7. 7. Positive Exercise Mergence of consoles into one product More social, together in an real sense VR is a great social leveller, it may find a common ground across differences in age,culture, and linguistic orientation (Biocca and Levy 1995) people will be drawn together by similar interests instead of purely by geographiclocation (Biocca and Levy 1995) “With VR, youre limiting yourself to what your body can actually do.” (Handrahan, 2012)
  8. 8. Negative “But virtual reality has failed to conform to forward-looking visions in one crucial respect. We dont livein the Matrix, but in the matrices.” (Johnson, 2006) “lack of equality of access to digital technologies. This included issues of digital divides within countriesand between countries, and included concerns for groups who do not wish to engage with technologyat all”. (Facer. 2009, P. 198) “The socio-technical developments described above are heavily reliant upon continued energy supply,upon continued access to the mineral resources and raw materials needed to make digitaltechnologies... Significant energy disruptions, a failure of the technology industry to recognise the needfor more environmentally sustainable practices and a reduction in the supply of raw materials all posethreats to the intensification of the digital landscape. Alternatively, the emergence of new healthconcerns or a major privacy and security failure in online environments, could equally lead to massivepublic resistance to further socio-technical developments”. (Facer. 2009, P.242)
  9. 9. Reference ListAng, K.H. & Wang, Q. (2006) A case study of engaging primary school students in learning science byusing Active Worlds. Proceedings of the First International LAMS Conference 2006: Designing theFuture of Learning, Sydney, Australia.de Freitas (2009) Serious Virtual Worlds: A scoping study. Bristol: Joint Information Systems Committee[online]. Available at: http://www.jisc.ac.uk/media/documents/publications/seriousvirtualworldsv1.pdf(Accessed: 04/05/2013).Grossman, David. "Teaching Kids to Kill." Phi Kappa Phi National Forum 2000.http://www.killology.org/article_teachkid.htmJenkins, H. (no date) Reality Bytes: Eight Myths About Video Games Debunked. Available at:http://www.pbs.org/kcts/videogamerevolution/impact/myths.html (Accessed: <08/04/2013>).McDougall, J and O‟Brien, W (2007) Studying Videogames. Abingdon: Auteur (chapter 2)Prensky, M. (2001) On the Horizon: Digital Natives, Digital Immigrants.MCB University, vol.9, October2001 [online]. Available at http://www.marcprensky.com/writing/prensky%20-%20digital%20natives,%20digital%20immigrants%20-%20part1.pdf (Accessed: 06/05/2013)The Committee of Inquiry (2009) Higher Education in a Web 2.0 World: Report of an independentCommittee of Inquiry into the impact on higher education of students’ widespread use of Web 2.0technologies. {online]. Available at: http://www.moodle2.newman.ac.uk (Accessed: 06/05/2013)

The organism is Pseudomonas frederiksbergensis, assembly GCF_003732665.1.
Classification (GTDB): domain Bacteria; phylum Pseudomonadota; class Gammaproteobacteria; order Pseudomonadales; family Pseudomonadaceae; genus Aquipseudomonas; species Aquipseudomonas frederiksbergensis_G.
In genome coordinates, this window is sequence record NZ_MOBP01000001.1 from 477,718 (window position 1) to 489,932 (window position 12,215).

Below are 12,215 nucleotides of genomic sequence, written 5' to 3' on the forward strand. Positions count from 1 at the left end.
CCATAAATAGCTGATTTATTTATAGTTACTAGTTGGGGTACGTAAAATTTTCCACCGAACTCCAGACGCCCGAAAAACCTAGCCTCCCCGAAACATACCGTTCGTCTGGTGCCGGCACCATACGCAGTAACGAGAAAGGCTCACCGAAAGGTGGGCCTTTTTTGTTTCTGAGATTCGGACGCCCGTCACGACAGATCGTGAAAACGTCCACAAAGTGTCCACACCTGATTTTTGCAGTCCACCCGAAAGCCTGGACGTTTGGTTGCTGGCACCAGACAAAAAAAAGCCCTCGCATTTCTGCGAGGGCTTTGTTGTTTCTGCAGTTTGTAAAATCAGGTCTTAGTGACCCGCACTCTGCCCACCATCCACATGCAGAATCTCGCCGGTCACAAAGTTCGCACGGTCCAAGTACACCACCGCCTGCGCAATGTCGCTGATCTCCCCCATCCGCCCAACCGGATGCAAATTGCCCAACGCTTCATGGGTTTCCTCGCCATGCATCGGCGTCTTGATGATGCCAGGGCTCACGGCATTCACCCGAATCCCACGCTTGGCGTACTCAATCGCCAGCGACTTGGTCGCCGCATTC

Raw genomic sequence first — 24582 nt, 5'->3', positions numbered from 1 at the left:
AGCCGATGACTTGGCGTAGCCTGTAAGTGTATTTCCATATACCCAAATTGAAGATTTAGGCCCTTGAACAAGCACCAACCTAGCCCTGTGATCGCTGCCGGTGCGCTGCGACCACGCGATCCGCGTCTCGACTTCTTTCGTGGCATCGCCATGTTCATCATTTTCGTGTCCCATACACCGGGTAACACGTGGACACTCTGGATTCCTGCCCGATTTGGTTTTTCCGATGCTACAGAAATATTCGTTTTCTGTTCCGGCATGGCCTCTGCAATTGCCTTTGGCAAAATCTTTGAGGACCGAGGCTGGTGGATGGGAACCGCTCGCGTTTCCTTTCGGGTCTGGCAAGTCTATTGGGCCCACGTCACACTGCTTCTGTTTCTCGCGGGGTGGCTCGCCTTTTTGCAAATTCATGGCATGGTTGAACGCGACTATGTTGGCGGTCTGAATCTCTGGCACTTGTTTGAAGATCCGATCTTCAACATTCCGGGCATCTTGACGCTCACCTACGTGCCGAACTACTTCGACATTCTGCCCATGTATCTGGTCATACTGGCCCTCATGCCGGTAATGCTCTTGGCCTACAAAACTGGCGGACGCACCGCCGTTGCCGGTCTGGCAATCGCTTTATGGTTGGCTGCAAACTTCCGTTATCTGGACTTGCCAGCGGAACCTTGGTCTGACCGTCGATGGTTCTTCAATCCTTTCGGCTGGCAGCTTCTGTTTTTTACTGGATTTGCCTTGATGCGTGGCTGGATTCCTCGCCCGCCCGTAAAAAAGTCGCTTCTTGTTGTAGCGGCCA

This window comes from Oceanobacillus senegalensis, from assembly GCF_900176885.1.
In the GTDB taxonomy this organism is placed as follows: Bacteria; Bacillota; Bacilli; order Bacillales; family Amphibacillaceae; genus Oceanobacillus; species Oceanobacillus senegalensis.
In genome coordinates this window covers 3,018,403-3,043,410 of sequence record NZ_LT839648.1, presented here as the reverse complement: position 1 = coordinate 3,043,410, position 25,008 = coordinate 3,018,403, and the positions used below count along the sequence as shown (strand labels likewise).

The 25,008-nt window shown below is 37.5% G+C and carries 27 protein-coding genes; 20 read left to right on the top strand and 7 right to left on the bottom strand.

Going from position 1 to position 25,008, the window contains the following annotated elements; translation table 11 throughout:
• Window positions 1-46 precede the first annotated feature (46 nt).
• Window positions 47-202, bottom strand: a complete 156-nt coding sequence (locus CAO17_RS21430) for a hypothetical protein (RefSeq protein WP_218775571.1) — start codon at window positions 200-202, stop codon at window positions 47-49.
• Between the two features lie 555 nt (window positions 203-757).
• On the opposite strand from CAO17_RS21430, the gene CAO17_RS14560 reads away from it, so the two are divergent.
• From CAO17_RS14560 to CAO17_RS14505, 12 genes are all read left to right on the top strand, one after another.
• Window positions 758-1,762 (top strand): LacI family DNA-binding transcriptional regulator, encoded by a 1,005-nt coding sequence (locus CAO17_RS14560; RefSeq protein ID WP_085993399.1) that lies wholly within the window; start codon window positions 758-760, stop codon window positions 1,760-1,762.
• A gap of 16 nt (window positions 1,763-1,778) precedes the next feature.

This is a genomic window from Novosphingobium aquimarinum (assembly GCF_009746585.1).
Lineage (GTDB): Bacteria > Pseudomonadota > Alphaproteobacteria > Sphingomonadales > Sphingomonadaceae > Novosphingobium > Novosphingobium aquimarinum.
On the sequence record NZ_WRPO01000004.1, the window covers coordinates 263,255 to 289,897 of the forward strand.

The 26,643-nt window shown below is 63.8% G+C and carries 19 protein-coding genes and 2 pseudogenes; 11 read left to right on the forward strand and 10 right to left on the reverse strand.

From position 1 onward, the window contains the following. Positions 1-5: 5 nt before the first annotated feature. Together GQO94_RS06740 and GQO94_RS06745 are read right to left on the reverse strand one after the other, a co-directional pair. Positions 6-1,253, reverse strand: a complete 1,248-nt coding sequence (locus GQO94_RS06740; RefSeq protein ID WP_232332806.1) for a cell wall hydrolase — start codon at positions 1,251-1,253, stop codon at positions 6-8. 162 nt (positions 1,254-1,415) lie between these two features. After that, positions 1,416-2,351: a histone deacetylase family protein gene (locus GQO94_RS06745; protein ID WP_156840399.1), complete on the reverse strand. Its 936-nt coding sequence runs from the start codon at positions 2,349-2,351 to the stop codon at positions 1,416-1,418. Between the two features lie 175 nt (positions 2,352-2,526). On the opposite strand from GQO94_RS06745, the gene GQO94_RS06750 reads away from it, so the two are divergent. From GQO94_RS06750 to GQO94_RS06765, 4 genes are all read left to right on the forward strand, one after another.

10. 10. Biocca, F. and M. R. Levy (1995). Communication in the age of virtual reality. Hillsdale, N.J., L. ErlbaumAssociates.Facer, K (2009). Educational, social and technological futures: a report from the Beyond Current HorizonsProgramme [online]. Beyond Current Horizons, June 2009 (Cited 11th May 2013). Available at:http://www.beyondcurrenthorizons.org.uk/wp-content/uploads/final-report-20092.pdfHandrahan, M. (2012) Games Industry International: Oculus Rift and the Virtual Reality Revolution [online].London. Updated Tues 18th December 2012 [accessed 11th May 2013]. Available from: <http://www.gamesindustry.biz/articles/2012-12-18-oculus-rift-and-the-virtual-reality-revolution>Johnson, B (2006) Wired: When Virtual Worlds Collide [online]. Issue 14.04, Wired.com, Updated April2006 [Cited 11th May 2013] Available at: http://www.wired.com/wired/archive/14.04/collide.htmlThe Gadget Show: Possible Future Technology Changes? Channel 5 Broadcasting Ltd, London. Cited 9thMay 2013. http://moodle2.newman.ac.uk